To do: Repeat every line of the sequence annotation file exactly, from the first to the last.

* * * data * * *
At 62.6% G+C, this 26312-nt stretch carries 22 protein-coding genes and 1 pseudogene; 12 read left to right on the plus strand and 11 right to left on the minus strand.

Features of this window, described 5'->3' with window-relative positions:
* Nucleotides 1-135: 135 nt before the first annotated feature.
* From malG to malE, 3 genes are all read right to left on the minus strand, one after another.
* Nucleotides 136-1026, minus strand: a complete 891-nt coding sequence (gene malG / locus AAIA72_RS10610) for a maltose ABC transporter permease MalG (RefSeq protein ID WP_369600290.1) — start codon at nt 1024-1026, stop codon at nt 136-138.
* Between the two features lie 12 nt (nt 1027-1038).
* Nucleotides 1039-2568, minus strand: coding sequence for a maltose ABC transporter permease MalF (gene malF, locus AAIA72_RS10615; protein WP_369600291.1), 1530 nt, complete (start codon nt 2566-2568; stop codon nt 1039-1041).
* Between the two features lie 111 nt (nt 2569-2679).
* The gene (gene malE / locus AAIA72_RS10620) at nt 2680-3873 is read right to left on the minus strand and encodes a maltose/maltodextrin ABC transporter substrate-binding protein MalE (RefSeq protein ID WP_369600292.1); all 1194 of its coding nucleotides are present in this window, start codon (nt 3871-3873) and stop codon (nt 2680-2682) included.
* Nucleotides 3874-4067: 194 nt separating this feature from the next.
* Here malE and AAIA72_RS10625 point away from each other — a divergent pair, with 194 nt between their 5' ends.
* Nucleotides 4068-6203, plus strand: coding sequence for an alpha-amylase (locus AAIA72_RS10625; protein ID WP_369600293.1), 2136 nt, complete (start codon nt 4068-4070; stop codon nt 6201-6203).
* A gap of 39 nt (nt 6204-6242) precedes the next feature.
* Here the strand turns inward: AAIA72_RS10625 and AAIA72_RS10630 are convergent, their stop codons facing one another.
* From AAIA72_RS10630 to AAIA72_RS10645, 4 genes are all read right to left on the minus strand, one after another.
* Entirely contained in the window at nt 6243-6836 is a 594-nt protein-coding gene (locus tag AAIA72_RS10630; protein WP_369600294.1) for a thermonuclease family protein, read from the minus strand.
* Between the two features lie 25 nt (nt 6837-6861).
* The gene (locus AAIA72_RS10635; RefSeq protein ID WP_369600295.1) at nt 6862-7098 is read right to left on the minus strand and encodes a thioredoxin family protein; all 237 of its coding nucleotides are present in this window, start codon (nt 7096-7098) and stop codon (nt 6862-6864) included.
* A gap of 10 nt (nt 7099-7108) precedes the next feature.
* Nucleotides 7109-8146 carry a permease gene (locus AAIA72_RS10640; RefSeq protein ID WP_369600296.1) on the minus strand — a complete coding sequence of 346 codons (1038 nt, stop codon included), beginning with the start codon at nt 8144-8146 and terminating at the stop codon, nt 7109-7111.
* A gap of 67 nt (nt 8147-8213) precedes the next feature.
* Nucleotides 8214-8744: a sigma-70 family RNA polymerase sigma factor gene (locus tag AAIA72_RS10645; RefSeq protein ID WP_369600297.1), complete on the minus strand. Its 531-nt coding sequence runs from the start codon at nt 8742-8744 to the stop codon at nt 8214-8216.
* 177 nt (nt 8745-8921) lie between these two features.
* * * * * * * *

At 62.6% G+C, this 26312-nt stretch carries 22 protein-coding genes and 1 pseudogene; 12 read left to right on the plus strand and 11 right to left on the minus strand.

Features of this window, described 5'->3' with window-relative positions:
* Nucleotides 1-135: 135 nt before the first annotated feature.
* From malG to malE, 3 genes are all read right to left on the minus strand, one after another.
* Nucleotides 136-1026, minus strand: a complete 891-nt coding sequence (gene malG / locus AAIA72_RS10610) for a maltose ABC transporter permease MalG (RefSeq protein ID WP_369600290.1) — start codon at nt 1024-1026, stop codon at nt 136-138.
* Between the two features lie 12 nt (nt 1027-1038).
* Nucleotides 1039-2568, minus strand: coding sequence for a maltose ABC transporter permease MalF (gene malF, locus AAIA72_RS10615; protein WP_369600291.1), 1530 nt, complete (start codon nt 2566-2568; stop codon nt 1039-1041).
* Between the two features lie 111 nt (nt 2569-2679).
* The gene (gene malE / locus AAIA72_RS10620) at nt 2680-3873 is read right to left on the minus strand and encodes a maltose/maltodextrin ABC transporter substrate-binding protein MalE (RefSeq protein ID WP_369600292.1); all 1194 of its coding nucleotides are present in this window, start codon (nt 3871-3873) and stop codon (nt 2680-2682) included.
* Nucleotides 3874-4067: 194 nt separating this feature from the next.
* Here malE and AAIA72_RS10625 point away from each other — a divergent pair, with 194 nt between their 5' ends.
* Nucleotides 4068-6203, plus strand: coding sequence for an alpha-amylase (locus AAIA72_RS10625; protein ID WP_369600293.1), 2136 nt, complete (start codon nt 4068-4070; stop codon nt 6201-6203).
* A gap of 39 nt (nt 6204-6242) precedes the next feature.
* Here the strand turns inward: AAIA72_RS10625 and AAIA72_RS10630 are convergent, their stop codons facing one another.
* From AAIA72_RS10630 to AAIA72_RS10645, 4 genes are all read right to left on the minus strand, one after another.
* Entirely contained in the window at nt 6243-6836 is a 594-nt protein-coding gene (locus tag AAIA72_RS10630; protein WP_369600294.1) for a thermonuclease family protein, read from the minus strand.
* Between the two features lie 25 nt (nt 6837-6861).
* The gene (locus AAIA72_RS10635; RefSeq protein ID WP_369600295.1) at nt 6862-7098 is read right to left on the minus strand and encodes a thioredoxin family protein; all 237 of its coding nucleotides are present in this window, start codon (nt 7096-7098) and stop codon (nt 6862-6864) included.
* A gap of 10 nt (nt 7099-7108) precedes the next feature.
* Nucleotides 7109-8146 carry a permease gene (locus AAIA72_RS10640; RefSeq protein ID WP_369600296.1) on the minus strand — a complete coding sequence of 346 codons (1038 nt, stop codon included), beginning with the start codon at nt 8144-8146 and terminating at the stop codon, nt 7109-7111.
* A gap of 67 nt (nt 8147-8213) precedes the next feature.
* Nucleotides 8214-8744: a sigma-70 family RNA polymerase sigma factor gene (locus tag AAIA72_RS10645; RefSeq protein ID WP_369600297.1), complete on the minus strand. Its 531-nt coding sequence runs from the start codon at nt 8742-8744 to the stop codon at nt 8214-8216.
* 177 nt (nt 8745-8921) lie between these two features.